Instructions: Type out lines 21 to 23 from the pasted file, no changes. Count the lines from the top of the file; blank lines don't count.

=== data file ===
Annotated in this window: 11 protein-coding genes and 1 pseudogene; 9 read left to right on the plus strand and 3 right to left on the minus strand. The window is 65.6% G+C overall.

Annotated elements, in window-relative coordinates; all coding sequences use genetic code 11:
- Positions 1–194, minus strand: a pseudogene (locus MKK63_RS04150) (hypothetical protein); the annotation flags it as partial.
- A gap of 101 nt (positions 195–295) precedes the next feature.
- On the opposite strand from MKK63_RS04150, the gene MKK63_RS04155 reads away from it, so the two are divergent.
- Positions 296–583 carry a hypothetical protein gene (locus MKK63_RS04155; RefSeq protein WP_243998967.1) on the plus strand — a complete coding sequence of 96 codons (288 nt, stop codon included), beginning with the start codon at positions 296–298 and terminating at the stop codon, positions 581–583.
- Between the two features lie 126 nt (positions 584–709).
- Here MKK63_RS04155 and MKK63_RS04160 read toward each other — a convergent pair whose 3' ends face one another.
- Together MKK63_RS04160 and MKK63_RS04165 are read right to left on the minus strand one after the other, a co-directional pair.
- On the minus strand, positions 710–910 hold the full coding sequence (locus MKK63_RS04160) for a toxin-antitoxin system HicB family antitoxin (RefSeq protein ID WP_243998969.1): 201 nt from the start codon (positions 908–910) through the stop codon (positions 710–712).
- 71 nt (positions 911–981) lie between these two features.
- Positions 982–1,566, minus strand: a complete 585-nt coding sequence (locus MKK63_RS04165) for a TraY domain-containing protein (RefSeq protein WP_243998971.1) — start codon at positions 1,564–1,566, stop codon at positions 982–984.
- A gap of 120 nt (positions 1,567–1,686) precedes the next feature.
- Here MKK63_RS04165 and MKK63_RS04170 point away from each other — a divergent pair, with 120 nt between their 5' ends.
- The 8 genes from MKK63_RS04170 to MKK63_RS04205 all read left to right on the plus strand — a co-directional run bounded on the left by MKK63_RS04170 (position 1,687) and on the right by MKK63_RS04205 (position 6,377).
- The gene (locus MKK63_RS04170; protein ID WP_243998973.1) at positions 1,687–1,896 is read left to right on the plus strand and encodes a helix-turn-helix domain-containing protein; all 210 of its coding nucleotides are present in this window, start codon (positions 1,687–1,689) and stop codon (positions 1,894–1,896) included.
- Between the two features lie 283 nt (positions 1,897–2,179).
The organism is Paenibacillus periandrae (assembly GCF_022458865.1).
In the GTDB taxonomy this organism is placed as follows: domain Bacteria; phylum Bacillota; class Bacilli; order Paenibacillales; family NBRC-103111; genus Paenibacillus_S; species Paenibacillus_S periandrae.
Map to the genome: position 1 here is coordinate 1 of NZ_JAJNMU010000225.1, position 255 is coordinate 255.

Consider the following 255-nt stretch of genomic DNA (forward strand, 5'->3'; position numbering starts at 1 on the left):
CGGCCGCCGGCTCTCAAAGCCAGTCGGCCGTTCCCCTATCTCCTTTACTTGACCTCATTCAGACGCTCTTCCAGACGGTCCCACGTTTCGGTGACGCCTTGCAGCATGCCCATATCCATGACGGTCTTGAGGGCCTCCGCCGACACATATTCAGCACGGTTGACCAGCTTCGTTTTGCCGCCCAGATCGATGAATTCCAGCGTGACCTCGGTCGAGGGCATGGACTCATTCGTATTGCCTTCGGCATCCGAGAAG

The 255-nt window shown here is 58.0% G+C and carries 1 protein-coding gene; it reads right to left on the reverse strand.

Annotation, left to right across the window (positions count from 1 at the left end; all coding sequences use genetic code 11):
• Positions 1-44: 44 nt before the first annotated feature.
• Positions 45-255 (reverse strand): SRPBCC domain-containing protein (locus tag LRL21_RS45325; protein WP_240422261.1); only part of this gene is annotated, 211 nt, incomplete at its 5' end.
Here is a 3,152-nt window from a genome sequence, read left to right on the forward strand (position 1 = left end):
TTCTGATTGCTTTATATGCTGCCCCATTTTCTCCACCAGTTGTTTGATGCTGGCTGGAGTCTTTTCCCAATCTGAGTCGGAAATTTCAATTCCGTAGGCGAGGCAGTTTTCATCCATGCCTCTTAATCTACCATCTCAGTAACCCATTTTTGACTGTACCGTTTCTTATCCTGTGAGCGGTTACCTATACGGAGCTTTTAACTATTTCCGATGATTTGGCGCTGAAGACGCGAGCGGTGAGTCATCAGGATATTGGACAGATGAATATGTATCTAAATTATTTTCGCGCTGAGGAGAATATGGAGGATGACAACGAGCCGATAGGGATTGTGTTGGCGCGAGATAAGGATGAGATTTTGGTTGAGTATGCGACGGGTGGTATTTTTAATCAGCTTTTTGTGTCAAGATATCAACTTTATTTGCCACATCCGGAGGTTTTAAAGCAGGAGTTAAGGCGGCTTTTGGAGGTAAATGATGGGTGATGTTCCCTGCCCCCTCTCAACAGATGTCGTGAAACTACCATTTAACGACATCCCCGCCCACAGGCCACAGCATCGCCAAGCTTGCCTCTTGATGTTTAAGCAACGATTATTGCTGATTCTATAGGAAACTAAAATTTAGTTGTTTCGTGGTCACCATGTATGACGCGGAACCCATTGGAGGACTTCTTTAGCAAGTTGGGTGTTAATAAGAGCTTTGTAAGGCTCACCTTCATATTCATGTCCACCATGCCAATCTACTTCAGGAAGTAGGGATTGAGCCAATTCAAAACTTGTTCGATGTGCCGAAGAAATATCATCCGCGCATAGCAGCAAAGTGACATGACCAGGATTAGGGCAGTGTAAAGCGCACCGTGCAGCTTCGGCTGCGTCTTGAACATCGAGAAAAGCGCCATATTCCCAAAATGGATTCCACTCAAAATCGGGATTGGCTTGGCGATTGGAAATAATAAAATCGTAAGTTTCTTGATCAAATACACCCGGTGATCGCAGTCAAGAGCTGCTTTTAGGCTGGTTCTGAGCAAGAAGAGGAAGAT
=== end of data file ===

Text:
Consider the following 255-nt stretch of genomic DNA (forward strand, 5'->3'; position numbering starts at 1 on the left):
CGGCCGCCGGCTCTCAAAGCCAGTCGGCCGTTCCCCTATCTCCTTTACTTGACCTCATTCAGACGCTCTTCCAGACGGTCCCACGTTTCGGTGACGCCTTGCAGCATGCCCATATCCATGACGGTCTTGAGGGCCTCCGCCGACACATATTCAGCACGGTTGACCAGCTTCGTTTTGCCGCCCAGATCGATGAATTCCAGCGTGACCTCGGTCGAGGGCATGGACTCATTCGTATTGCCTTCGGCATCCGAGAAG

The 255-nt window shown here is 58.0% G+C and carries 1 protein-coding gene; it reads right to left on the reverse strand.